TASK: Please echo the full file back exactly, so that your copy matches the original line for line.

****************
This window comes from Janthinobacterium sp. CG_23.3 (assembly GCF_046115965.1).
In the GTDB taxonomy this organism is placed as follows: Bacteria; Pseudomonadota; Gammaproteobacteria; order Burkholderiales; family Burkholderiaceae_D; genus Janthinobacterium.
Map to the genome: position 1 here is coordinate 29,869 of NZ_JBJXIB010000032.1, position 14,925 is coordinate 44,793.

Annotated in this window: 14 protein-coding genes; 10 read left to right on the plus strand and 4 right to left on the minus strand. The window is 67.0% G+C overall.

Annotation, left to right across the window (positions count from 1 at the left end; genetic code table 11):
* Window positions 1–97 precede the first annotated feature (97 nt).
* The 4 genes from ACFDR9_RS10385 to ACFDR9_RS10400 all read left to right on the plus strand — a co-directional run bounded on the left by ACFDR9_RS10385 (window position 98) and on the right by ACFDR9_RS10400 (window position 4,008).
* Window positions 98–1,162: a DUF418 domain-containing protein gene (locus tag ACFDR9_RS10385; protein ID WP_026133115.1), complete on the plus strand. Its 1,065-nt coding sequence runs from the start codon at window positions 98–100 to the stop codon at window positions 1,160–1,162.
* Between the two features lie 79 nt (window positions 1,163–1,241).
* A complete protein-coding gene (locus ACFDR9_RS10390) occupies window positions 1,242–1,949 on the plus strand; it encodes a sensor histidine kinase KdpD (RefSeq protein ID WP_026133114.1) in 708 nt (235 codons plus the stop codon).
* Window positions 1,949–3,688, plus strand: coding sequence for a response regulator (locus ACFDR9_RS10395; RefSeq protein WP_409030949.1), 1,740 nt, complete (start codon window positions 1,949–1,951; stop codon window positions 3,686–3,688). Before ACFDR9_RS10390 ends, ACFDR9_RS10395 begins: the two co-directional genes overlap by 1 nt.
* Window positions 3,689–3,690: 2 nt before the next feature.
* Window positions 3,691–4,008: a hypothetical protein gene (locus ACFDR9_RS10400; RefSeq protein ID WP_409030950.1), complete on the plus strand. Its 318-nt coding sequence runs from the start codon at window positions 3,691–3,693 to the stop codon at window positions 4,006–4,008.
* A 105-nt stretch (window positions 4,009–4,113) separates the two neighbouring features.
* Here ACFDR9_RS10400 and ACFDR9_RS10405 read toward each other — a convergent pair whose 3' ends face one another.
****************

This window comes from Janthinobacterium sp. CG_23.3 (assembly GCF_046115965.1).
In the GTDB taxonomy this organism is placed as follows: Bacteria; Pseudomonadota; Gammaproteobacteria; order Burkholderiales; family Burkholderiaceae_D; genus Janthinobacterium.
Map to the genome: position 1 here is coordinate 29,869 of NZ_JBJXIB010000032.1, position 14,925 is coordinate 44,793.

Annotated in this window: 14 protein-coding genes; 10 read left to right on the plus strand and 4 right to left on the minus strand. The window is 67.0% G+C overall.

Annotation, left to right across the window (positions count from 1 at the left end; genetic code table 11):
* Window positions 1–97 precede the first annotated feature (97 nt).
* The 4 genes from ACFDR9_RS10385 to ACFDR9_RS10400 all read left to right on the plus strand — a co-directional run bounded on the left by ACFDR9_RS10385 (window position 98) and on the right by ACFDR9_RS10400 (window position 4,008).
* Window positions 98–1,162: a DUF418 domain-containing protein gene (locus tag ACFDR9_RS10385; protein ID WP_026133115.1), complete on the plus strand. Its 1,065-nt coding sequence runs from the start codon at window positions 98–100 to the stop codon at window positions 1,160–1,162.
* Between the two features lie 79 nt (window positions 1,163–1,241).
* A complete protein-coding gene (locus ACFDR9_RS10390) occupies window positions 1,242–1,949 on the plus strand; it encodes a sensor histidine kinase KdpD (RefSeq protein ID WP_026133114.1) in 708 nt (235 codons plus the stop codon).
* Window positions 1,949–3,688, plus strand: coding sequence for a response regulator (locus ACFDR9_RS10395; RefSeq protein WP_409030949.1), 1,740 nt, complete (start codon window positions 1,949–1,951; stop codon window positions 3,686–3,688). Before ACFDR9_RS10390 ends, ACFDR9_RS10395 begins: the two co-directional genes overlap by 1 nt.
* Window positions 3,689–3,690: 2 nt before the next feature.
* Window positions 3,691–4,008: a hypothetical protein gene (locus ACFDR9_RS10400; RefSeq protein ID WP_409030950.1), complete on the plus strand. Its 318-nt coding sequence runs from the start codon at window positions 3,691–3,693 to the stop codon at window positions 4,006–4,008.
* A 105-nt stretch (window positions 4,009–4,113) separates the two neighbouring features.
* Here ACFDR9_RS10400 and ACFDR9_RS10405 read toward each other — a convergent pair whose 3' ends face one another.